June 10, 2019
Ebony Garcia, Ariella Levine, Veronica Byrd, Heather Helsel, Braheme Days, Rhasheda Douglas, Kori Newallo, Shonti Tager, Christina Schnyer, Sahadia Auguste
The Minority Student Program celebrated its first graduates from Rutgers Law's location in Camden.

By Jeanne Leong

Kori Newallo RLAW’19 attributes much of her success at Rutgers Law School in Camden to the support and guidance she received from the Minority Student Program.

“The Minority Student Program provided me with resources that I didn’t even know I needed,” says Newallo, one of the 11 students in the first MSP graduating class at the Rutgers–Camden location.

Through the MSP, she developed legal and networking skills that led to internships at local private practices.  

“I gained a confidence for traversing the confusing world of the law, especially as a student who did not have the benefit of tapping into the resource of family members or friends who have successfully completed the journey,” says Newallo, now a clerk for New Jersey Superior Court Judge Deborah Silverman Katz. She hopes to work in environmental or corporate law in the future.

In honor of the first graduating students of the MSP in Camden, faculty, staff, alumni, and family members joined Rutgers Law Co-Dean Kim Mutcherson and Rutgers University–Camden Chancellor Phoebe Haddon for a celebratory luncheon at the Laurel Creek Country Club in Mount Laurel at the end of the spring 2019 semester.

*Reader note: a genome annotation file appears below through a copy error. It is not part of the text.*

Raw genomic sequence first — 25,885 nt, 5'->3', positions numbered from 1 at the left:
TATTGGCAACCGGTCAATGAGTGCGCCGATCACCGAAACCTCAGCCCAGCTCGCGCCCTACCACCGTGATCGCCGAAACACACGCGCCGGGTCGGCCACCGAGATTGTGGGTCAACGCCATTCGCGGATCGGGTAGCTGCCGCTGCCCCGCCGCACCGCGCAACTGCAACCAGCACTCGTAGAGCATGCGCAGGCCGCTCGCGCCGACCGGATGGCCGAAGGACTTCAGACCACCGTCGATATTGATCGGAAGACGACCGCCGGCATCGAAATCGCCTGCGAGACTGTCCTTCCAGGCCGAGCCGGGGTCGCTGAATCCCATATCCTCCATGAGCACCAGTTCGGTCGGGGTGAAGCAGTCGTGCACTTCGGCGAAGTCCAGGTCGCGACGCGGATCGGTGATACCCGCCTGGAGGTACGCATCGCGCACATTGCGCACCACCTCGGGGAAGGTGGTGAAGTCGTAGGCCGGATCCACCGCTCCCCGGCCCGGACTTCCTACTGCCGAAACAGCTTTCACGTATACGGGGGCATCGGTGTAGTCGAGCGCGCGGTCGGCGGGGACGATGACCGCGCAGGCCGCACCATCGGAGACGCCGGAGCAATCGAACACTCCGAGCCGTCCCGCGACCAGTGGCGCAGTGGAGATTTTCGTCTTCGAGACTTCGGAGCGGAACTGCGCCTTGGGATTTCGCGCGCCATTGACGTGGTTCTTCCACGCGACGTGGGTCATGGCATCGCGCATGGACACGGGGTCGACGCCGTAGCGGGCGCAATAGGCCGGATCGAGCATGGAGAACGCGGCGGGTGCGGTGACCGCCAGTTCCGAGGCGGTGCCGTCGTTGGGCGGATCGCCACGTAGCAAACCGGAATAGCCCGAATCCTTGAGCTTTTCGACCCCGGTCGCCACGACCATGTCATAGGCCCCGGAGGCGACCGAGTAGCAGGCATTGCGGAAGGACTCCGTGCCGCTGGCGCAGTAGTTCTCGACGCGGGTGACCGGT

“The inaugural Camden MSP graduates have left an indelible mark on the law school,” says Assistant Dean Rhasheda Douglas, who oversees the MSP at Rutgers Law in Camden. “They have served as leaders of various student groups and as role models for more junior MSP students. With the support and resources that they have received from MSP, they will undoubtedly continue to blaze trails in the legal profession.”

Keynote speaker Camelia Valdes RLAW’96, who serves as Passaic County prosecutor, said the support of the MSP was key to her success in law school and preparing her for her legal career.

An alumna of the MSP at Rutgers Law in Newark, Valdes became the first Latina county prosecutor in New Jersey when she was appointed by Governor Jon Corzine in 2009. She was also the first lead prosecutor of Dominican ancestry in the United States.

The MSP began in 1968 at Rutgers Law School in Newark, serving students from disadvantaged backgrounds and underrepresented communities by offering legal skills development, academic support, alumni mentoring and networking, and internship opportunities. The MSP has also assisted aspiring law students through the annual Pre-Law Diversity Conference for undergraduates, helping them prepare for the LSAT and offering guidance on applying to law school.

In 2016, the MSP expanded to the Camden location.

Rutgers Law Media Contacts:
Mike Sepanic (Camden); Elizabeth Moore (Newark)

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